But don’t feel bad if you are given one anyway! This happens all the time, the important thing is to try and decline a straw whenever you can. If you feel like you are missing out on the full drink experience without a straw there are great glass, metal, or compostable alternatives on the market. Plastic straws are single use objects that aren’t recycled, which is very bad news for the environment.IMG_5593.JPG

  1. Bring your own bags when getting groceries.

Second hand shops often have great bag selections for you to pick out some new grocery bags!

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  1. Buy an unpackaged, or lightly packaged bar of soap.

Unpackaged soap can be hard to find, but even in small grocery stores there is usually a bar packaged in recyclable paper instead of plastic. Buy one at the beginning of the month, and once you run out of body/face wash use your bar soap instead! Bars of soap can also be used to wash your dishes. 

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  1. Start composting.

Composting is a great way to cut down on the amount of food waste you send to the landfill. Find out if your city offers composting, and if not look into doing it yourself. There are tons of options depending on your living situation. I currently live in an apartment and I use a compost bin with worms to break down all my food scraps. 

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  1. Stop buying unnecessary products.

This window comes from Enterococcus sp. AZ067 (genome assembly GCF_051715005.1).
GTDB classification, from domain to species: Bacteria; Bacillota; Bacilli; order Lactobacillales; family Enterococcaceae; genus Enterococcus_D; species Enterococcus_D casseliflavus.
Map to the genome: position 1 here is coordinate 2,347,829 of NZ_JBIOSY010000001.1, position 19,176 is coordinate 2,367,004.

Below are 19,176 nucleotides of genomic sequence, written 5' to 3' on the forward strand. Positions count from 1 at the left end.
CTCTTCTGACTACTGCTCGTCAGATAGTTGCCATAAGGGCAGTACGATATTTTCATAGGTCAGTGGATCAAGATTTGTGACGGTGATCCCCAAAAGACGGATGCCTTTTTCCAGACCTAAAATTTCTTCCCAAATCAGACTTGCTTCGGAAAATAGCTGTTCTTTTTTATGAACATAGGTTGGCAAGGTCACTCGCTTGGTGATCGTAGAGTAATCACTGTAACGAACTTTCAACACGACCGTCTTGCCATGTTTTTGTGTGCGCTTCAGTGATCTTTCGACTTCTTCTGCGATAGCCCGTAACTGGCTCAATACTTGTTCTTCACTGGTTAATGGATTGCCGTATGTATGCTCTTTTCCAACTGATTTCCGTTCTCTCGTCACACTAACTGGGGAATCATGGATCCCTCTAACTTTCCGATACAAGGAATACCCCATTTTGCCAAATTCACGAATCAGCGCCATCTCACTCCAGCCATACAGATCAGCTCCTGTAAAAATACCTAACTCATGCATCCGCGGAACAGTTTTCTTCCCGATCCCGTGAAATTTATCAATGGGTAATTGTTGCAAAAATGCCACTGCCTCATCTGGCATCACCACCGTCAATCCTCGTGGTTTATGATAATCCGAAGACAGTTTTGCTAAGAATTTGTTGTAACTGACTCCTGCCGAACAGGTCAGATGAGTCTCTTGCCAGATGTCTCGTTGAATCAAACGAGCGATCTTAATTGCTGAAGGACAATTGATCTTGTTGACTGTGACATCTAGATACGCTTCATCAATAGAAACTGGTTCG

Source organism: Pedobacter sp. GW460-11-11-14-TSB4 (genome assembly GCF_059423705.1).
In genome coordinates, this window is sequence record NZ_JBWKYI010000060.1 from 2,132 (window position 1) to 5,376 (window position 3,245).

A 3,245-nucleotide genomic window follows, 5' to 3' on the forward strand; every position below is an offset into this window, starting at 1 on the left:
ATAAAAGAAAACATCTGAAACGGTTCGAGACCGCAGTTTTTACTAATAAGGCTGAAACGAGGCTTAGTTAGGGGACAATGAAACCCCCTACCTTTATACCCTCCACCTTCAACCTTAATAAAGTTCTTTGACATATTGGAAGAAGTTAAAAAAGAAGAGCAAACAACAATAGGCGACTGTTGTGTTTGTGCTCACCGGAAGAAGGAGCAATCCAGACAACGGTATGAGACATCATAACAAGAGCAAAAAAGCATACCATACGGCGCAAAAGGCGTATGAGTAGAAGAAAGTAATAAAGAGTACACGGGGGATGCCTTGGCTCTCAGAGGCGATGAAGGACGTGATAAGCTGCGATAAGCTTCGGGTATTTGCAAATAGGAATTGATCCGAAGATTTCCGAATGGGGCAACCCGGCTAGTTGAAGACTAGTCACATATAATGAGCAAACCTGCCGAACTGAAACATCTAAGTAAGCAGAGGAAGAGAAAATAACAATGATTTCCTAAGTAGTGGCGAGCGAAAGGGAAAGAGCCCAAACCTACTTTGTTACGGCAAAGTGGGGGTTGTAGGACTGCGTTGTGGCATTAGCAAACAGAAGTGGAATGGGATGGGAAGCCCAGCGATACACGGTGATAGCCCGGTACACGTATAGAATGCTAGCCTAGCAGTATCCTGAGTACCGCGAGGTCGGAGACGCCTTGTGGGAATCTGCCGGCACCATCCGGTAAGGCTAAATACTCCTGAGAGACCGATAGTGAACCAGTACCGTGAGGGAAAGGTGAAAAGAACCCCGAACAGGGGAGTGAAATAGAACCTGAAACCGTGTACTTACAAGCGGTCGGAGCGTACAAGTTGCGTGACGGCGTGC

This applies to everything from clothing to sponges. Instead of mindlessly buying items that are cute or cheap, opt for more sustainable and reusable purchases. Remember that every dollar you spend is a vote for the practices and products you want to keep in business. Really begin to be conscious of every purchase you make. 

  1. Start recycling.

For many people this may seem like a no brainer, or your city may have laws in place that require recycling and even provide a bin.  In many smaller areas this is simply not the case.  So if you don’t recycle yet, look up your local recycling plant and start recycling one thing at a time.  Most places accept aluminum cans, paper, cardboard, and some plastics.  Even if you have to hoard it in your trunk (like me) for weeks until you can get to the recycling facility, it’s worth it!

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Does choosing even one item to do for a whole month still seem like too much? You aren’t alone!

Remember, change is hard for everyone, even if you are the one initiating the changes! Instead of incorporating one item for the whole month, why not try and choose one item to incorporate once a week? This is still a major step in the right direction, and who knows, once you start it might be easy to keep going for the month!

This list isn’t in any specific order.  Choose what seems easiest for you to change first, then move on to the items that may require more prep work or that might be more awkward to explain to friends and family. It can be uncomfortable to tell people why you are carrying around mason jars, but every try makes it easier.

Good Luck!